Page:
When a security incident is detected, an IT officer’s first task is to find out if the incident was isolated, or if it could potentially re-occur on other computers in the network. A software inventory enables officers to collect information about all software installed on users’ computers, while software monitoring will help find out how often it is used. A basic analysis will supply the IT security officer with, among other things, a general picture of how remote access software is used in the network, who uses it, and how often.
Network traffic control
Inadequate control over connections made to the corporate network is one source of security incidents. The most appropriate tool to control network connections is a firewall, while there is IPS for controlling network traffic. However, while the tools controlling the corporate network perimeter are important, they had only a limited effect in the case described above. One TeamViewer client established a connection to another via remote servers, while data in the form of encrypted HTTP packets can be communicated via ports 80 and 443. It is not feasible to block all such traffic, as this would bring work to a complete standstill. On the other hand, blocking connections to all the domains or IP addresses of TeamViewer servers entails a lot of work. It requires all related domain names and IP addresses to be identified, and those lists must subsequently be kept up to date.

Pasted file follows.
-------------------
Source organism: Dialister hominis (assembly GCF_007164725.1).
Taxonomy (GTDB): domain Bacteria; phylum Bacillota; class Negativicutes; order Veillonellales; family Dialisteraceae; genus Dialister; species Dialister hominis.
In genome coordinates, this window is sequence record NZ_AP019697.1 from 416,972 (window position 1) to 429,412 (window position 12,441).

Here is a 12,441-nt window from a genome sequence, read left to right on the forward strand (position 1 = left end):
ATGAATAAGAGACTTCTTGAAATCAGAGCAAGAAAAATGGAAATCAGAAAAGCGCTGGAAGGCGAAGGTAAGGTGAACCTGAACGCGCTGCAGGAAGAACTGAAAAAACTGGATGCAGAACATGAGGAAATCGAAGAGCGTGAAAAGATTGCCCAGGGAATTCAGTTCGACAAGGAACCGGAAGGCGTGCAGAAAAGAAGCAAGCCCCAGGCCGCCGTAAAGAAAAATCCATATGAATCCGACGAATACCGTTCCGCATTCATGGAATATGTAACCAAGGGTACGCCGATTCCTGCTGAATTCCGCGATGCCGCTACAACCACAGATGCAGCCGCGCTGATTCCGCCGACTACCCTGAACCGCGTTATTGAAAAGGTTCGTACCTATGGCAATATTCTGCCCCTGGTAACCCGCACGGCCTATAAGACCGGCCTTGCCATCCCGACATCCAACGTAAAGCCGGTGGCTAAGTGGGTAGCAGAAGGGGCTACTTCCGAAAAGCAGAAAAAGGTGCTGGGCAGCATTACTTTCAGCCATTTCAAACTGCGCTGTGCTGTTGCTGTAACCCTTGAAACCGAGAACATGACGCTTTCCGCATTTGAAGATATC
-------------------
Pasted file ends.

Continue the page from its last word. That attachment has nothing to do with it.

Application control is evidently an appropriate tool to reduce the risks of intrusion into a corporate network via TeamViewer as it can place curbs on its uncontrolled use.
With application control, an IT security officer can address two problems:
- Control over TeamViewer use.
- Restricting TeamViewer access and capabilities to reduce the possibility of cybercriminal intrusion.
TeamViewer is a convenient tool. For instance, it enables administrators to assist users regardless of where the system administrator is physically located. The use of TeamViewer (or a secure alternative) can be permitted to those users who really need remote access. For all other employees, any capability to launch any remote access software should be disabled.
This decision seems complex on the face of it: the searching, compiling and maintaining a complete, up-to-date list of all remote access software programs takes time and effort. However, the use of application control in Default Deny mode solves the problem of maintaining and updating lists of unauthorized software.
Once those who do not need TeamViewer are dealt with, an IT security officer’s task is simplified to controlling a select group of employees who are in the risk zone.